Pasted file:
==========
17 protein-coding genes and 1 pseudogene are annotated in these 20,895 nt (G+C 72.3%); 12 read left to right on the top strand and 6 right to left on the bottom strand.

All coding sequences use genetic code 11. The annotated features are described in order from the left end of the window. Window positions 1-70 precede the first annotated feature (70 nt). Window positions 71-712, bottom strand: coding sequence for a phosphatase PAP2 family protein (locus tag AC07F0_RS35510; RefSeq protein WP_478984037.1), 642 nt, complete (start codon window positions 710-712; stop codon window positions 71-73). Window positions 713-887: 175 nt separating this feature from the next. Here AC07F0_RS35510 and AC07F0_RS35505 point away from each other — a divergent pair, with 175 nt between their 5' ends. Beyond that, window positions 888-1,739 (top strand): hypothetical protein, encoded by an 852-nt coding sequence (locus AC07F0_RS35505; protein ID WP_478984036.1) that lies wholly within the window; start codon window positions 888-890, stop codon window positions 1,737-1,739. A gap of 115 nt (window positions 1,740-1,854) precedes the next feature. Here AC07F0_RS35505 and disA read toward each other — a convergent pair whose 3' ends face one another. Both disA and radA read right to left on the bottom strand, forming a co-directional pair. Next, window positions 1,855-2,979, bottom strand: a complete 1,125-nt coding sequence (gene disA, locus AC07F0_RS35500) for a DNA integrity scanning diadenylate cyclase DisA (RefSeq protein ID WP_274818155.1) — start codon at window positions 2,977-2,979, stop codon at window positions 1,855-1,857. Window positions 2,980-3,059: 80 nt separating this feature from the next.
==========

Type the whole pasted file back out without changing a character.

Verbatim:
17 protein-coding genes and 1 pseudogene are annotated in these 20,895 nt (G+C 72.3%); 12 read left to right on the top strand and 6 right to left on the bottom strand.

All coding sequences use genetic code 11. The annotated features are described in order from the left end of the window. Window positions 1-70 precede the first annotated feature (70 nt). Window positions 71-712, bottom strand: coding sequence for a phosphatase PAP2 family protein (locus tag AC07F0_RS35510; RefSeq protein WP_478984037.1), 642 nt, complete (start codon window positions 710-712; stop codon window positions 71-73). Window positions 713-887: 175 nt separating this feature from the next. Here AC07F0_RS35510 and AC07F0_RS35505 point away from each other — a divergent pair, with 175 nt between their 5' ends. Beyond that, window positions 888-1,739 (top strand): hypothetical protein, encoded by an 852-nt coding sequence (locus AC07F0_RS35505; protein ID WP_478984036.1) that lies wholly within the window; start codon window positions 888-890, stop codon window positions 1,737-1,739. A gap of 115 nt (window positions 1,740-1,854) precedes the next feature. Here AC07F0_RS35505 and disA read toward each other — a convergent pair whose 3' ends face one another. Both disA and radA read right to left on the bottom strand, forming a co-directional pair. Next, window positions 1,855-2,979, bottom strand: a complete 1,125-nt coding sequence (gene disA, locus AC07F0_RS35500) for a DNA integrity scanning diadenylate cyclase DisA (RefSeq protein ID WP_274818155.1) — start codon at window positions 2,977-2,979, stop codon at window positions 1,855-1,857. Window positions 2,980-3,059: 80 nt separating this feature from the next.